The Common treatment Options The treatment options vary somewhat, If the cause is traumatic (muscle/tendon tear) or as a result of pathology (Arthritis, diabetes etc). Then the correct course of treatment is more likely to be surgical.


If on the other hand you have had flat feet all your life or have developed it over time through compensatory changes elsewhere in the body, then there are two options that are likely to be given. Be very aware that fallen arches in children is very common and is usually not a cause for concern as the arches in most occasions will develop as they grow.


The first treatment option for flat feet is retraining the arch in the foot back to full strength by performing an exercise known as the “small foot” exercise. This exercise takes a lot of hard work to perform correctly, it is time-consuming and is not guaranteed to work. Another option, is to perform 'static leans'. These are performed by standing in front of a wall for safety. Lean forward so that you feel the muscles in the arch of your feet engage but not enough that you fall over, try to keep your toes flat, aim for endurance.

A “quick fix temporary solution” is to wear in-soles in your shoes which reintroduce the correct arch to your foot, this allows the rest of the body above to function as it should naturally. You can buy orthotics on the internet, which is the cheapest option (around £20-£30) or you can visit a podiatrist who will make custom fit ones to suit you which costs somewhat more (around £180+ for one pair with discounts on extra pairs). These are good if you are in a lot of pain as they help with the healing process, though however, they are not the permanent solution.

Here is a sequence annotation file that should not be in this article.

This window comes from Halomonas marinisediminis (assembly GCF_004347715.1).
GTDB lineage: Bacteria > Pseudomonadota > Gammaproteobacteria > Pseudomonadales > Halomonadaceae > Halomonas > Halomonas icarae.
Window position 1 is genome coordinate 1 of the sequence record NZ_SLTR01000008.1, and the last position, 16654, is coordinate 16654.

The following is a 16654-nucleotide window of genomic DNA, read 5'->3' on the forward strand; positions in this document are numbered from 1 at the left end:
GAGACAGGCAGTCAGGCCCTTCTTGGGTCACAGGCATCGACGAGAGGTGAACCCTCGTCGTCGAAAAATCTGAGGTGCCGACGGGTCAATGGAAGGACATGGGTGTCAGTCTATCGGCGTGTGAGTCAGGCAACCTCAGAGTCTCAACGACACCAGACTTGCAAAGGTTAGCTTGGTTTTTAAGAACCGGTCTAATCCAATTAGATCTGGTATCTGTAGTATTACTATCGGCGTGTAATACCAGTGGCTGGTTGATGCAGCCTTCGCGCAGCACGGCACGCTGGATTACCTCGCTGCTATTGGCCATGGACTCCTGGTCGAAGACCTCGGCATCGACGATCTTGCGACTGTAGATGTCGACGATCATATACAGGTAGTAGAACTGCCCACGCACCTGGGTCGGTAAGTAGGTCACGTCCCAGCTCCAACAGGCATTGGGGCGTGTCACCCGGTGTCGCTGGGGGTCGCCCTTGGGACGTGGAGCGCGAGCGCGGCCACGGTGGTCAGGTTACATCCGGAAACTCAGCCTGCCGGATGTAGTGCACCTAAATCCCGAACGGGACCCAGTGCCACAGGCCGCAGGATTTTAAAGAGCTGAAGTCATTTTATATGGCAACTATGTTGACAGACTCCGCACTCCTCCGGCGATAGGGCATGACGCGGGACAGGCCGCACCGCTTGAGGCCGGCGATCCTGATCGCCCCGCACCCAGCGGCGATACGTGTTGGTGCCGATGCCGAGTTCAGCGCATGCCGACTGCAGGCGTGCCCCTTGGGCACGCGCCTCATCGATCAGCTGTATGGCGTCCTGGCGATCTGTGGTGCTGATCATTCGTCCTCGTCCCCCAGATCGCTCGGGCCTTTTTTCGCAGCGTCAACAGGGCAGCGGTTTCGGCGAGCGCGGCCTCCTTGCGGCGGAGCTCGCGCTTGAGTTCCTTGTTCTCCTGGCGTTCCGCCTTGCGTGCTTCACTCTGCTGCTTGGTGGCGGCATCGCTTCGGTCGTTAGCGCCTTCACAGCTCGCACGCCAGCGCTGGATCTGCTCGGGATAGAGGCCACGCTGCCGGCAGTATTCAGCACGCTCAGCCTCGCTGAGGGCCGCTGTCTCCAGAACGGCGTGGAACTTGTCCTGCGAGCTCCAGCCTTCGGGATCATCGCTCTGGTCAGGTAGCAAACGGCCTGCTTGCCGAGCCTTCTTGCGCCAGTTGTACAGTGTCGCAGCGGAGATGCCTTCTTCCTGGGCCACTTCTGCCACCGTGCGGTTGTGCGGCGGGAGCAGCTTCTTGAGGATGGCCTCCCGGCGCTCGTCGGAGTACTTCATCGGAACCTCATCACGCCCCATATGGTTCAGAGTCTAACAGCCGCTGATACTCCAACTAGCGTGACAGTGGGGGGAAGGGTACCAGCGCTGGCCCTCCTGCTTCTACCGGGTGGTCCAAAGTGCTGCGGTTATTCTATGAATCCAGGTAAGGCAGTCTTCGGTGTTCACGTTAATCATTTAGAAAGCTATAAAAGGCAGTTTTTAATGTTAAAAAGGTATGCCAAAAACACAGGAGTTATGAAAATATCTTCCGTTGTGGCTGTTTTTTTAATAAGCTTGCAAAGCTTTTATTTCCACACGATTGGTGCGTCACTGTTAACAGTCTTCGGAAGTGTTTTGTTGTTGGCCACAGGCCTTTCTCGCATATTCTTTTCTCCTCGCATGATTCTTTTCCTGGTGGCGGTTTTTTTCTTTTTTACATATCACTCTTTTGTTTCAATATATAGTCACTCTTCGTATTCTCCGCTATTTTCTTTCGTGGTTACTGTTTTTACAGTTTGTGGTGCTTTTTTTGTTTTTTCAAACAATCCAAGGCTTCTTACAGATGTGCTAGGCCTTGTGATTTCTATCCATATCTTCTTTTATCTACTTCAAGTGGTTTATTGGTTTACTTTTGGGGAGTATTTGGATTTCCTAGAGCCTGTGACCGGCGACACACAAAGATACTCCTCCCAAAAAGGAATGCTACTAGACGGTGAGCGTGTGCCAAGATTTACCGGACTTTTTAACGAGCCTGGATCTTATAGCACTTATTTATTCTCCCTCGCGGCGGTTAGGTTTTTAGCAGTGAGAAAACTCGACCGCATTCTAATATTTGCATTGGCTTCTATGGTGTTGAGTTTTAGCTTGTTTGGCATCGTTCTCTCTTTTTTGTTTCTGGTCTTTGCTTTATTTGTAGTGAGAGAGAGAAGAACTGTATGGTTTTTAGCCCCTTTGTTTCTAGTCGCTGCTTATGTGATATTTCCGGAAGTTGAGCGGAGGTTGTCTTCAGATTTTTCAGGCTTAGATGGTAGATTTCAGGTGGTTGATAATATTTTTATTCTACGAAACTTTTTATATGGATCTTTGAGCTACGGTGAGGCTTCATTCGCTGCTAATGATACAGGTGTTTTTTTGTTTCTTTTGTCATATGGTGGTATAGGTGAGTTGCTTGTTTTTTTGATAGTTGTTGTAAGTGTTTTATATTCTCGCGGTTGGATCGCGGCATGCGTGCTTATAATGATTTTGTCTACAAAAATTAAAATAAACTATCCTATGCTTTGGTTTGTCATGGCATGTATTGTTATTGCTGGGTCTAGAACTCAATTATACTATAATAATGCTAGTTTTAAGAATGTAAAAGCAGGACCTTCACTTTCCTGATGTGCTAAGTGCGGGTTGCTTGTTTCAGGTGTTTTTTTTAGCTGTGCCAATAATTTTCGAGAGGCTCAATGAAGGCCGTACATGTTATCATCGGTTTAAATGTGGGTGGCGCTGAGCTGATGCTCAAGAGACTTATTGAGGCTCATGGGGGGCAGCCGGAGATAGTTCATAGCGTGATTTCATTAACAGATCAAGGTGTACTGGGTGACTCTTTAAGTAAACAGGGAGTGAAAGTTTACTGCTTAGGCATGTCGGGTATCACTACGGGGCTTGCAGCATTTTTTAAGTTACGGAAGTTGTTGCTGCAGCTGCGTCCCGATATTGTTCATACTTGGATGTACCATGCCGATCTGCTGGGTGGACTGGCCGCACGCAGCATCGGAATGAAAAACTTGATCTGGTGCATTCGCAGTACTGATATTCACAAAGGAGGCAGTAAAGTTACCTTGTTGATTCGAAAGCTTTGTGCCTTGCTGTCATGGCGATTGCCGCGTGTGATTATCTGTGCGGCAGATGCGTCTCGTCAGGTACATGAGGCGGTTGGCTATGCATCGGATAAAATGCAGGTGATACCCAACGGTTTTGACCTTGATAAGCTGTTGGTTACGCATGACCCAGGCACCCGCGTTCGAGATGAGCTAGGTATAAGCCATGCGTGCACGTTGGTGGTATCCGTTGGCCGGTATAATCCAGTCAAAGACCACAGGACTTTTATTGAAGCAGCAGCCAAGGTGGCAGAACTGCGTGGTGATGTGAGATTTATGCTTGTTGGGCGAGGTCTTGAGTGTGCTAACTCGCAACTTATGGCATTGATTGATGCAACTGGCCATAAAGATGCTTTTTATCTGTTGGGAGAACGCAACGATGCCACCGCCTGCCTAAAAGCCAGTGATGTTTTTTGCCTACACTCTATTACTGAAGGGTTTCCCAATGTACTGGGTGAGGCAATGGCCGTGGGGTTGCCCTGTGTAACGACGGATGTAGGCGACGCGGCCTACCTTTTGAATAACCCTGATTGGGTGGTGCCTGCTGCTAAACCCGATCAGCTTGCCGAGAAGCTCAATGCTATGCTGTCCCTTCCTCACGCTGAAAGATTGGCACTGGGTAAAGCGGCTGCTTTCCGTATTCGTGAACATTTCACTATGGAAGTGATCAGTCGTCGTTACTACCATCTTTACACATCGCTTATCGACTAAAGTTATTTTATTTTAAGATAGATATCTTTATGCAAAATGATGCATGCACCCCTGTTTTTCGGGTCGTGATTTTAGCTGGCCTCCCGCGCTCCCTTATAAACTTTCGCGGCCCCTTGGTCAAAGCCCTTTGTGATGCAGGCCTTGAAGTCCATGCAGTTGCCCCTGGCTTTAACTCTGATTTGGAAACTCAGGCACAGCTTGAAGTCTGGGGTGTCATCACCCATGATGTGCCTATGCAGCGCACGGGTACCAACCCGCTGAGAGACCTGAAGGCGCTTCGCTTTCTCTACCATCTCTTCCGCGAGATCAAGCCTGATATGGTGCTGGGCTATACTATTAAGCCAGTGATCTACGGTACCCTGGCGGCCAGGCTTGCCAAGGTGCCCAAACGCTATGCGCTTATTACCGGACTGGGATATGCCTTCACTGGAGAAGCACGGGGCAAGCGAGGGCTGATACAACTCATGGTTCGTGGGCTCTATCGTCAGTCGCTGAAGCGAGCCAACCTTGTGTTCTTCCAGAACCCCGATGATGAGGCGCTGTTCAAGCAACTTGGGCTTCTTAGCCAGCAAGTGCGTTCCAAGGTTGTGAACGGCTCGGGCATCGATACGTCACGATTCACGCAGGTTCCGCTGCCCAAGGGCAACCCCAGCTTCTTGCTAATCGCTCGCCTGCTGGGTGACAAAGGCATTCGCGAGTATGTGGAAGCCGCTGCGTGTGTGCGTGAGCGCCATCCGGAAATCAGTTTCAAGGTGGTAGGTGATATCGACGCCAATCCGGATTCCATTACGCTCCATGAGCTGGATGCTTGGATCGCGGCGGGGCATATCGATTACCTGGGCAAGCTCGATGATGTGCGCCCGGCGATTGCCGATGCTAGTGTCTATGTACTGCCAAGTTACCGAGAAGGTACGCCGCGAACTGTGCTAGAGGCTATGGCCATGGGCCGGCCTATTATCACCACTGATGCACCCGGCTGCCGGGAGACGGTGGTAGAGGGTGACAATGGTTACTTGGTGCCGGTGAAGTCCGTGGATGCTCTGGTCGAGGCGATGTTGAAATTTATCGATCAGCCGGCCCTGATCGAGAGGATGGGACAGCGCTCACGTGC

My Recommended Treatment

See a professional, each case is very different and seeing a professional will give you a starting point and an end goal. Without knowing more about your feet, you will never see any change. Sports practitioners are usually good at dealing with these issues, sports podiatrists often work with sports Chiropractors on issues such as this and both are very knowledgeable when it comes to foot issues.

What about Barefoot Running? Barefoot running is great, the only problem is that more ad more people are transitioning from normal shoes to a barefoot vibram 5 finger style running shoes too harshly. What is needed is some degree of strengthening before moving onto this style of shoe. You can buy trainers that are transition style trainers to help with this, however at some point you are going to have to wear normal shoes at work. This is where guided foot strengthening exercises come in to play. Your Sports Chiropractor or Sports Podiatrist can help with these.


Conclusion There are a lot of problems that can occur in the lower limbs and back as a direct or indirect result of flat feet. Before buying anything, I would recommend that you see a skilled Sports Chiropractor or Podiatrist to determine the exact cause of the problem. They can determine the problem and suggest a treatment plan that is appropriate to you and your body. Remember, everyone is different.


#flat #collapsed #feet #fallen #orthotics #arches #pesplanus #overpronation